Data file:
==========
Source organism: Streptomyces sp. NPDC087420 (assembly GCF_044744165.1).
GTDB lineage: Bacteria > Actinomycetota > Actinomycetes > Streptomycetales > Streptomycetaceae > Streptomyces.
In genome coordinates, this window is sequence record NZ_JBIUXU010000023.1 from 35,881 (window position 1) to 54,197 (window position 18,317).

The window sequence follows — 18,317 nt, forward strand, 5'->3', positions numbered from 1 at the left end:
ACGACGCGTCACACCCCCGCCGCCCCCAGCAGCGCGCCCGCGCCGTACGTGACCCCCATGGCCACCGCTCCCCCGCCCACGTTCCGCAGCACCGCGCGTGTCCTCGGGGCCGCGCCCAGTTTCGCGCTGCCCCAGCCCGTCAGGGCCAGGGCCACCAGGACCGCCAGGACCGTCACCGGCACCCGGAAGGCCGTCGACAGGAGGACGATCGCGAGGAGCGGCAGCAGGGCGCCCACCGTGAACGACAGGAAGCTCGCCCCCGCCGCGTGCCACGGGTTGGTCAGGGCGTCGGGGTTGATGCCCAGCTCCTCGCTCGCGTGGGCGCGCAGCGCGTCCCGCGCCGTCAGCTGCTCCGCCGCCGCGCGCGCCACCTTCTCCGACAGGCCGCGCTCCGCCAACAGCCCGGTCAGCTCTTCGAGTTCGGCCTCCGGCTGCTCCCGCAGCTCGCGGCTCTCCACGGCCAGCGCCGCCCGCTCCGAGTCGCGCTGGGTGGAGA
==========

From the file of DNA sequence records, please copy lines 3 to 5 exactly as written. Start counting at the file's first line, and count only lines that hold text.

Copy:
In genome coordinates, this window is sequence record NZ_JBIUXU010000023.1 from 35,881 (window position 1) to 54,197 (window position 18,317).

The window sequence follows — 18,317 nt, forward strand, 5'->3', positions numbered from 1 at the left end:
ACGACGCGTCACACCCCCGCCGCCCCCAGCAGCGCGCCCGCGCCGTACGTGACCCCCATGGCCACCGCTCCCCCGCCCACGTTCCGCAGCACCGCGCGTGTCCTCGGGGCCGCGCCCAGTTTCGCGCTGCCCCAGCCCGTCAGGGCCAGGGCCACCAGGACCGCCAGGACCGTCACCGGCACCCGGAAGGCCGTCGACAGGAGGACGATCGCGAGGAGCGGCAGCAGGGCGCCCACCGTGAACGACAGGAAGCTCGCCCCCGCCGCGTGCCACGGGTTGGTCAGGGCGTCGGGGTTGATGCCCAGCTCCTCGCTCGCGTGGGCGCGCAGCGCGTCCCGCGCCGTCAGCTGCTCCGCCGCCGCGCGCGCCACCTTCTCCGACAGGCCGCGCTCCGCCAACAGCCCGGTCAGCTCTTCGAGTTCGGCCTCCGGCTGCTCCCGCAGCTCGCGGCTCTCCACGGCCAGCGCCGCCCGCTCCGAGTCGCGCTGGGTGGAGA